Third, because the seal is at the base of the top plug 1, the effective unsupported height between the top plug 1 seal and the base is a minimum. Because the magnitude of a transverse deflection is proportional to the cube of this height, this design assures a deflection close to the minimum possible.
Nonuniform compression is achieved by tapering the foam top plug 1 so as to bind at its base, when forced upward within a stressed-skin 13 of differing taper angle, as shown in FIGS. 1, 3 and 7. The difference in taper angles between the top plug 1 and the stressed-skin 13 determines the quality of seal and loading at the base of the top plug 1. The hoop stress in the stressed-skin 13 material causes the stressed-skin 13 material to stretch and increase in diameter when inflated. The increase depends on diameter, inflation pressure, and elastic properties of the stressed-skin 13 material; and requires a biaxial stress calculation. An increase of about 0.5% on the diameter of the stressed-skin 13 is typical. The stressed-skin 13 is undersized by whatever this percentage is estimated to be. For example, depending on the material and the dimensions of the support, the percentage can range from about 0.1% or less to about 10% or greater.
The top plug 1 taper angle is selected so as to result in about a 50% reduction in hoop stress at the top of the top plug 1 compared to the base. The exact taper angle depends on creep, the base diameter, and the height above the base that the upper edge of the stressed-skin 13 extends. A typical shape would produce a designed compression at the base of the top plug 1 that exceeds the compressional loading at the top of the top plug 1 by a factor of about two. Other ratios will work but depend on the exact geometry of the top plug 1 and the elastic modulus of the foam material used. A taper angle difference of 0.25 degree over a distance of 4 inches on a Styrofoam the base of a 12-inch diameter top plug 1 designed to mate with a stressed-skin 13 that is 8-ft high and has a taper angle of about 6.25 degrees.
For measurements below 1 GHz scattering from the top plug 1 dominates that of the stressed-skin 13 and any method to reduce the mass of materials in the top plug 1 and consequently the effective dielectric constant of the top plug 1 will reduce RCS. Reduction in foam mass is in general desirable, because it reduces the electrical interaction between a target and the top of the ITSS. The homogeneous axial-symmetric design is ideal for reduction in RCS and minimization in RCS variations from the support as a function of its azimuthal angle. For some applications only one clutter measurement is necessary to characterize the support.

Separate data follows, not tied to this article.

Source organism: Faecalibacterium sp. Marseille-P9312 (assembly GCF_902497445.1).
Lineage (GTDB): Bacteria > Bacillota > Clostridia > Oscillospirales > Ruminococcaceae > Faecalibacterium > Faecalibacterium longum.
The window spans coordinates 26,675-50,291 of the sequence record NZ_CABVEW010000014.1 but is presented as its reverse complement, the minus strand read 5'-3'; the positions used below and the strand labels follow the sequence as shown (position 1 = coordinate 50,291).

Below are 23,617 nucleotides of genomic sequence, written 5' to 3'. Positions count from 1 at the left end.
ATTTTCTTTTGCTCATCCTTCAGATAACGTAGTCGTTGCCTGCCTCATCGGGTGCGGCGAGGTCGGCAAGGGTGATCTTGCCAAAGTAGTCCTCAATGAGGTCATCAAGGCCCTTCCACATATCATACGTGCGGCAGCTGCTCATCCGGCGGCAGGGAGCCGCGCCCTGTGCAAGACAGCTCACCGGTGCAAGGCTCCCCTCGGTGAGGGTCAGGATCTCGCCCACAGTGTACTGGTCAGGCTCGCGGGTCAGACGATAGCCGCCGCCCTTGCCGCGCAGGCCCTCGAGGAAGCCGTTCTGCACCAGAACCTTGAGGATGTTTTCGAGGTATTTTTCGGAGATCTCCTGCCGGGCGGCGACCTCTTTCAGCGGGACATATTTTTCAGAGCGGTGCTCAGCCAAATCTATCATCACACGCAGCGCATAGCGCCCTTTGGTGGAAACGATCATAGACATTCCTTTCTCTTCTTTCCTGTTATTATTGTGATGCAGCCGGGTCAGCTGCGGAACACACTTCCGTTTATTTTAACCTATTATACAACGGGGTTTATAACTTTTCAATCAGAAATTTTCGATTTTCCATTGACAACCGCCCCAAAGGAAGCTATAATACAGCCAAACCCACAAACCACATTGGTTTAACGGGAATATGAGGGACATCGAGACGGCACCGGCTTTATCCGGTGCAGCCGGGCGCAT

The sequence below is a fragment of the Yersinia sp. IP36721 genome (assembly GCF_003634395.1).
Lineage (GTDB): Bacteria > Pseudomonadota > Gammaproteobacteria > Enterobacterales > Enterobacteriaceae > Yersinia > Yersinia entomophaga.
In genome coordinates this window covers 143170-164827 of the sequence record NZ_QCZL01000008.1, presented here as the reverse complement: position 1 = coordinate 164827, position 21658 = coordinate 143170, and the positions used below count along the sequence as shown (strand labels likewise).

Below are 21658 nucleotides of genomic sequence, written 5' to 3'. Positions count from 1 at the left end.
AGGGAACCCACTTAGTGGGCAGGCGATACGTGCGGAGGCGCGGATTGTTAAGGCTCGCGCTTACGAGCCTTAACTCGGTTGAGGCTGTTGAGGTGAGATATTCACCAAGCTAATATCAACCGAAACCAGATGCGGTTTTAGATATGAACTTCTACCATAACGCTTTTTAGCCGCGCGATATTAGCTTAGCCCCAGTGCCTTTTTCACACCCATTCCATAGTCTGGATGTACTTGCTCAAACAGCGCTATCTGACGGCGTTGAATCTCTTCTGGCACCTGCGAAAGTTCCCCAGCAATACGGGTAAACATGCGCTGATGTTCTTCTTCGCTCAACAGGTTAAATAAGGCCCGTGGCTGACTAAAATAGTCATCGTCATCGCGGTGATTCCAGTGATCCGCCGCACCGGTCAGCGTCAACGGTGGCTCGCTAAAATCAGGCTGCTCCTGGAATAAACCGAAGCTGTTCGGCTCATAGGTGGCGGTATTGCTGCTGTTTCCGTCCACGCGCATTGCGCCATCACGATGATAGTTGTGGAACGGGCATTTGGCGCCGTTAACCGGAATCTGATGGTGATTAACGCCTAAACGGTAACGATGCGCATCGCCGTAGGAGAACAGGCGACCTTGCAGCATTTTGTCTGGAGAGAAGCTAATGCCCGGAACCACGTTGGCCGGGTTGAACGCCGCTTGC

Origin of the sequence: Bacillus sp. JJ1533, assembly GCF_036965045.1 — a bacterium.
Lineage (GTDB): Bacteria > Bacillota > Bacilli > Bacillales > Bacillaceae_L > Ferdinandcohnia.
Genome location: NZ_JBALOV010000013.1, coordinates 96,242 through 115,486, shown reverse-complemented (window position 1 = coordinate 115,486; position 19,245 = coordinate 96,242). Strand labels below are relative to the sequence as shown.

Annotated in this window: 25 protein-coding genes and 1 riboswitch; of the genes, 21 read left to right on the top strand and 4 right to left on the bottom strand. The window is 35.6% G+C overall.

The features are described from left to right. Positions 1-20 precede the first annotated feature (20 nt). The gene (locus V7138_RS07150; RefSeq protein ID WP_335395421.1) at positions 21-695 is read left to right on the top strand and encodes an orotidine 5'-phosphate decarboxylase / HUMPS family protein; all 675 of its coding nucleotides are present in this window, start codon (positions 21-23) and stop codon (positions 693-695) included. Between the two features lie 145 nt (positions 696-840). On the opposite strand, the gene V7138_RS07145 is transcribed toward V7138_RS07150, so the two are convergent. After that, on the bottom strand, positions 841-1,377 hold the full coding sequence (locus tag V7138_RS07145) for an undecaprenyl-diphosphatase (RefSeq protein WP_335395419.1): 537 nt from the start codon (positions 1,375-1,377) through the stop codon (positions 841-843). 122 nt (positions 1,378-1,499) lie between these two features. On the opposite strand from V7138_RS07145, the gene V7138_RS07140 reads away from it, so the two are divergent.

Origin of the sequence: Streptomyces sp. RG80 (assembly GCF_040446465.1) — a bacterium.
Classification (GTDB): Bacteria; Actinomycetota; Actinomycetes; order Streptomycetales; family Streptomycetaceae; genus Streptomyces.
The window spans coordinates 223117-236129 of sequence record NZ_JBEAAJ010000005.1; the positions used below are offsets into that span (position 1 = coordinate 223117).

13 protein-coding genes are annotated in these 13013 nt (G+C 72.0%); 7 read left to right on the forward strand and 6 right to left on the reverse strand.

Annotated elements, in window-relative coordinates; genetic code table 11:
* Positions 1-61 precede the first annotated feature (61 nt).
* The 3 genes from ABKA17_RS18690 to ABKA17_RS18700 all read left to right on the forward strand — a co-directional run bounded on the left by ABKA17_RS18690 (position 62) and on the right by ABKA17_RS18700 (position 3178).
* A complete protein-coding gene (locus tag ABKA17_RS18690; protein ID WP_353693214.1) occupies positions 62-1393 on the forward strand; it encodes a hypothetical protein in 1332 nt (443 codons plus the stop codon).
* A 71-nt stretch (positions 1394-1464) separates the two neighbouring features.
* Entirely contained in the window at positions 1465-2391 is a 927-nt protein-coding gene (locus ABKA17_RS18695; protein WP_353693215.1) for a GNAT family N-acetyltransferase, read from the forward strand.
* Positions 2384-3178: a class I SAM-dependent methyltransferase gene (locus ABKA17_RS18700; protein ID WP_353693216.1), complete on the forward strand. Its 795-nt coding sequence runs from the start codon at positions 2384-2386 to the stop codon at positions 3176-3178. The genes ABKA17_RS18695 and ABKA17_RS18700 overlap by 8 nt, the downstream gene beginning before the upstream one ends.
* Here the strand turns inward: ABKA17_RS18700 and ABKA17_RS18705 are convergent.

The compressive modulus of foamed plastics in the 1 to 3 lb per cubic foot density is significantly greater than that required to support a target and withstand the internal pressure within the ITSS. A significant reduction in RCS is achieved by hollowing the top plug 1 (see FIGS. 2b, 2d, and 2e). A top plug 1 with about a 50% reduction in mass would have sufficient strength to withstand the internal pressure of the ITSS, but its RCS would be about 6 dB less below 1 GHz. Removing more material to reduce RCS is possible but the mechanical properties of the top plug 1 may degrade to an unacceptable level. Removal of material must be done in a way so that (1) there are no parallel surfaces that could form a dielectric resonator and (2) the top plug 1 has no surfaces that form a 90 degree angle.
An alternative method to construct a low RCS top plug 1 is to construct it out of plastic-foam laminates see FIG. 6. The plastic 13 would have a high elastic modulus and a high tensile strength. Foam 13a is used to stabilize the laminated structure. An analysis has shown that such laminates can be designed to have superior mechanical characteristics compared to foam and a lower RCS than foam for the same structural task. A greater percentage of hollowing can be achieved with laminate materials than by mechanically removing material. Below 1 GHz, the RCS of a top plug 1 constructed of such laminates is much lower than a solid foam top plug about 1 or about a 50% hollowed plug. These laminate materials can be formed into a plastic-foam-plastic planar sheet (FIG. 6), so as to provide a stiff low RCS sheet material to construct the interior of a top plug 1 or as a building material for low RCS target support structures. The laminates can also be formed in a symmetric pattern with the high elastic modulus plastic formed into circular, hexagonal, or crossed cells with foam filling out the pattern and providing stabilization. In this configuration, the laminate would have a high compression modulus and so provide a low RCS load bearing material. This material could be used to form the exterior surfaces of a top plug, would be thin, and have a low RCS.